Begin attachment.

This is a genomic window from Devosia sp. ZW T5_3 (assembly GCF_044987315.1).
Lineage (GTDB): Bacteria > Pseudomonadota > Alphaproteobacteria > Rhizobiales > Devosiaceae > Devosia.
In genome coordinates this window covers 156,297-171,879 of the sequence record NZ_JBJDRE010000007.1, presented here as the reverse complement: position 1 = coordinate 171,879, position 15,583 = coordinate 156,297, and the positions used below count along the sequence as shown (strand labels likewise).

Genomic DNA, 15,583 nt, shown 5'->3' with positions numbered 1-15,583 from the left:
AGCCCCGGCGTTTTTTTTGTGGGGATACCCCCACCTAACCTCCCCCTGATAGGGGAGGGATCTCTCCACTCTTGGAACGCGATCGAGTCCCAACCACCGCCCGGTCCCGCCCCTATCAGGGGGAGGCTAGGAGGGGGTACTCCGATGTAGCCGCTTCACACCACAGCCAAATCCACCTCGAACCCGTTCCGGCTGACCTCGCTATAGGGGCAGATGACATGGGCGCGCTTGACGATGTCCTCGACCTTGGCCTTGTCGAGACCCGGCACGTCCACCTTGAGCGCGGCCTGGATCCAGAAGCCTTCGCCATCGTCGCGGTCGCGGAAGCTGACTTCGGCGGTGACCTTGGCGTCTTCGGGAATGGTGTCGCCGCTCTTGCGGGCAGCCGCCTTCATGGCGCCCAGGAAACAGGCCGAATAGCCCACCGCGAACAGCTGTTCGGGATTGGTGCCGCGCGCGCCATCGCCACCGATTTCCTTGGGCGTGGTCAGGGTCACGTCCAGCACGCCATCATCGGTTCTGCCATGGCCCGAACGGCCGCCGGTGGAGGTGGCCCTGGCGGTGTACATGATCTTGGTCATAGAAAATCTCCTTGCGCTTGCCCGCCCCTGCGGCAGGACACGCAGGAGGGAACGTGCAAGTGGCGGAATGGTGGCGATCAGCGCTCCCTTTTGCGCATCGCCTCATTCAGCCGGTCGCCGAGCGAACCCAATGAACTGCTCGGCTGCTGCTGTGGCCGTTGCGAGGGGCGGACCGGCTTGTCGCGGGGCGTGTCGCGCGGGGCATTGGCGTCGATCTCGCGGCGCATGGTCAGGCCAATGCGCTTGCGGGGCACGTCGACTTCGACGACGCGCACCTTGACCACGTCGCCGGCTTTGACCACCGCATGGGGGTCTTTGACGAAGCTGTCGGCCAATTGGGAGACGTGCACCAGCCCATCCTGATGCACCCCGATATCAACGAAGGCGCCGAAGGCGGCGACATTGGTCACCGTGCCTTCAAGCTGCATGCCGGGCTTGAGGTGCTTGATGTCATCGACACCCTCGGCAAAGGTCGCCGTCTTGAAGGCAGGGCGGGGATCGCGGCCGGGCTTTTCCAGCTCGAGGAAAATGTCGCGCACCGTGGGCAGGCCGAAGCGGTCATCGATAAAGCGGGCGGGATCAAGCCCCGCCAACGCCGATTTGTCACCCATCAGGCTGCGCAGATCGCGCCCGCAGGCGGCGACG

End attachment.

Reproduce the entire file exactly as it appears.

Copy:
This is a genomic window from Devosia sp. ZW T5_3 (assembly GCF_044987315.1).
Lineage (GTDB): Bacteria > Pseudomonadota > Alphaproteobacteria > Rhizobiales > Devosiaceae > Devosia.
In genome coordinates this window covers 156,297-171,879 of the sequence record NZ_JBJDRE010000007.1, presented here as the reverse complement: position 1 = coordinate 171,879, position 15,583 = coordinate 156,297, and the positions used below count along the sequence as shown (strand labels likewise).

Genomic DNA, 15,583 nt, shown 5'->3' with positions numbered 1-15,583 from the left:
AGCCCCGGCGTTTTTTTTGTGGGGATACCCCCACCTAACCTCCCCCTGATAGGGGAGGGATCTCTCCACTCTTGGAACGCGATCGAGTCCCAACCACCGCCCGGTCCCGCCCCTATCAGGGGGAGGCTAGGAGGGGGTACTCCGATGTAGCCGCTTCACACCACAGCCAAATCCACCTCGAACCCGTTCCGGCTGACCTCGCTATAGGGGCAGATGACATGGGCGCGCTTGACGATGTCCTCGACCTTGGCCTTGTCGAGACCCGGCACGTCCACCTTGAGCGCGGCCTGGATCCAGAAGCCTTCGCCATCGTCGCGGTCGCGGAAGCTGACTTCGGCGGTGACCTTGGCGTCTTCGGGAATGGTGTCGCCGCTCTTGCGGGCAGCCGCCTTCATGGCGCCCAGGAAACAGGCCGAATAGCCCACCGCGAACAGCTGTTCGGGATTGGTGCCGCGCGCGCCATCGCCACCGATTTCCTTGGGCGTGGTCAGGGTCACGTCCAGCACGCCATCATCGGTTCTGCCATGGCCCGAACGGCCGCCGGTGGAGGTGGCCCTGGCGGTGTACATGATCTTGGTCATAGAAAATCTCCTTGCGCTTGCCCGCCCCTGCGGCAGGACACGCAGGAGGGAACGTGCAAGTGGCGGAATGGTGGCGATCAGCGCTCCCTTTTGCGCATCGCCTCATTCAGCCGGTCGCCGAGCGAACCCAATGAACTGCTCGGCTGCTGCTGTGGCCGTTGCGAGGGGCGGACCGGCTTGTCGCGGGGCGTGTCGCGCGGGGCATTGGCGTCGATCTCGCGGCGCATGGTCAGGCCAATGCGCTTGCGGGGCACGTCGACTTCGACGACGCGCACCTTGACCACGTCGCCGGCTTTGACCACCGCATGGGGGTCTTTGACGAAGCTGTCGGCCAATTGGGAGACGTGCACCAGCCCATCCTGATGCACCCCGATATCAACGAAGGCGCCGAAGGCGGCGACATTGGTCACCGTGCCTTCAAGCTGCATGCCGGGCTTGAGGTGCTTGATGTCATCGACACCCTCGGCAAAGGTCGCCGTCTTGAAGGCAGGGCGGGGATCGCGGCCGGGCTTTTCCAGCTCGAGGAAAATGTCGCGCACCGTGGGCAGGCCGAAGCGGTCATCGATAAAGCGGGCGGGATCAAGCCCCGCCAACGCCGATTTGTCACCCATCAGGCTGCGCAGATCGCGCCCGCAGGCGGCGACG